10. @Chris - I didn't think there was reason to include it to be honest. Sure there are folks who use Opera (not sure of the % market share), but I'm not sure any IE6 users reading this blog need to know about it. Firefox, Chrome, Safari, and IE8 should be enough.

  11. Google to end support of IE6 on March 1, 2010. http://bit.ly/an3z93

  12. Just a quick note to let subscribed commenters know I've updated this post with a list of other organizations and countries that have decided to stop supporting IE6. Instead of posting each of these updates as a new comment I will add them into the body of the post itself. Check it out. Today I added information about an IE6 funeral taking place in March.

  13. Devin

    I'm one of those unfortunate that is stuck with IE6 at a large corporation. It can certainly be a sucky situation for some sites that don't render correctly, but for the most part, they're still readable and I can get the information I need.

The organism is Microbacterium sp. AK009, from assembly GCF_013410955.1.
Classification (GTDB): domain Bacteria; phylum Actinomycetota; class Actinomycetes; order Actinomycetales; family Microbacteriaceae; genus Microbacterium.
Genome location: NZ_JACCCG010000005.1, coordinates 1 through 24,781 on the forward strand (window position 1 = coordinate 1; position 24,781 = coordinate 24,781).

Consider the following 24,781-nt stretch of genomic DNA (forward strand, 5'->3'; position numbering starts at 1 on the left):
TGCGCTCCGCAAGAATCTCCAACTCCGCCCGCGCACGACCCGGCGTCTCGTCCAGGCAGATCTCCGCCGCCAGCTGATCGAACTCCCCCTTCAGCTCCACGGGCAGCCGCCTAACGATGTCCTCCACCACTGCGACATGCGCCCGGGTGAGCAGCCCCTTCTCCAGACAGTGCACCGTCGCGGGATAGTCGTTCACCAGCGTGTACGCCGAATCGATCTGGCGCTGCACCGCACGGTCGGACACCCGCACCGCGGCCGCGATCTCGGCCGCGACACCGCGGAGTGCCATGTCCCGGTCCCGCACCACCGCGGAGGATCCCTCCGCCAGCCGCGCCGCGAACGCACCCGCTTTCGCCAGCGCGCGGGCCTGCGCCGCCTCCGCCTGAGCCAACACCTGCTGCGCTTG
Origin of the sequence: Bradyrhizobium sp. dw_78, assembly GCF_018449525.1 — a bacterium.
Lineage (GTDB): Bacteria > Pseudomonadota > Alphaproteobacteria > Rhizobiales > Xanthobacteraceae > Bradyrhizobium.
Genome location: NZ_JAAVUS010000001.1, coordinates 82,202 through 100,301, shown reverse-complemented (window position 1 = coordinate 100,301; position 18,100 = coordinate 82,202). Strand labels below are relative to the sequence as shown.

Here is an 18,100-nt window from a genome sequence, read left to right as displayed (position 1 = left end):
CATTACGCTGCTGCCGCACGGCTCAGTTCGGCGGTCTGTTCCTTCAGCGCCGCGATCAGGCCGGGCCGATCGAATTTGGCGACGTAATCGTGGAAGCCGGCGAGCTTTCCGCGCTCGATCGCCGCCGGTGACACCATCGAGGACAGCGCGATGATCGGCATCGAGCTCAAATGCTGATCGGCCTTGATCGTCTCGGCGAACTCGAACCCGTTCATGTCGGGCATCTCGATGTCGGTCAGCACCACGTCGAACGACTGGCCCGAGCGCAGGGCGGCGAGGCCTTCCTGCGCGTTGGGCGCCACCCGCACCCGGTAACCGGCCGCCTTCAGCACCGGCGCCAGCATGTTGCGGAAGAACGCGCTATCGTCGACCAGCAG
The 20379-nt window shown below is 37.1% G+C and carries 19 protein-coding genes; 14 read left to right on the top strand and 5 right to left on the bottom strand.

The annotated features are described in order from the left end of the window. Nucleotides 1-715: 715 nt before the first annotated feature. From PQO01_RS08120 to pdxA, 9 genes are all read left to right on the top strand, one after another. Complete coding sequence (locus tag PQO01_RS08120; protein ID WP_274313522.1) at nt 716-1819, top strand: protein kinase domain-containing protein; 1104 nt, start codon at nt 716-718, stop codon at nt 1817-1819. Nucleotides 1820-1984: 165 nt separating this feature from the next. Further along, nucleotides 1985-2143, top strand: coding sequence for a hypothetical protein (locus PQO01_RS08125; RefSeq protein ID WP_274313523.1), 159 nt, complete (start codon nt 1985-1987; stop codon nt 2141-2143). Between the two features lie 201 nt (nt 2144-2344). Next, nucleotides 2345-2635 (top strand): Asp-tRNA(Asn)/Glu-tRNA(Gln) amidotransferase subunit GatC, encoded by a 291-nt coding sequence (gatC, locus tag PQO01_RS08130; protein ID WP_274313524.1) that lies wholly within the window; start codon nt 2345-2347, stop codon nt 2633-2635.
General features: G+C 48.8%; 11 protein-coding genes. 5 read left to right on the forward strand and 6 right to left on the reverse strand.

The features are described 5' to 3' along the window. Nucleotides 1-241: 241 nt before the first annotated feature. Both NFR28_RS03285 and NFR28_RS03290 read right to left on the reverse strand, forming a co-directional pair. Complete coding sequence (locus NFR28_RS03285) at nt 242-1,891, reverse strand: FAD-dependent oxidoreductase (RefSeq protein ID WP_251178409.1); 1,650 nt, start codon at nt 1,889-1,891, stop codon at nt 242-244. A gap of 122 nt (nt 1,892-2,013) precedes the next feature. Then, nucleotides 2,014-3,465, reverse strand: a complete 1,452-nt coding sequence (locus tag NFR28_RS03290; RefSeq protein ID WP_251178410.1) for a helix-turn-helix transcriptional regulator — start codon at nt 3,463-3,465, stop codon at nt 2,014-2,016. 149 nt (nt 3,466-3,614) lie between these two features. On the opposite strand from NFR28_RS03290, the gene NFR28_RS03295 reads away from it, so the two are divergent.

With that being said, I can tell you, as I'm sure you already know, sites and blogs such as this have zero impact on the decision makers here, or at other large corporations, as to when (or if) to upgrade. Heck, they'd probably tell me that I should not be reading your blog while on the clock anyway.

    In anycase, although I've encountered many sites suggesting I upgrade, this is the first site I've come to (when searching for information) that has completely blocked me out. I guess that's the benefit of the web, there's more than one place to get the information you're looking for.

  14. Tommy

    I agree with Devin. Your restriction on your website only means that I have to go elsewhere for the information I wanted from you and has zero impact on a corporations decision to move away from IE6. You are only punishing us peons. Thanks, we need more punishment.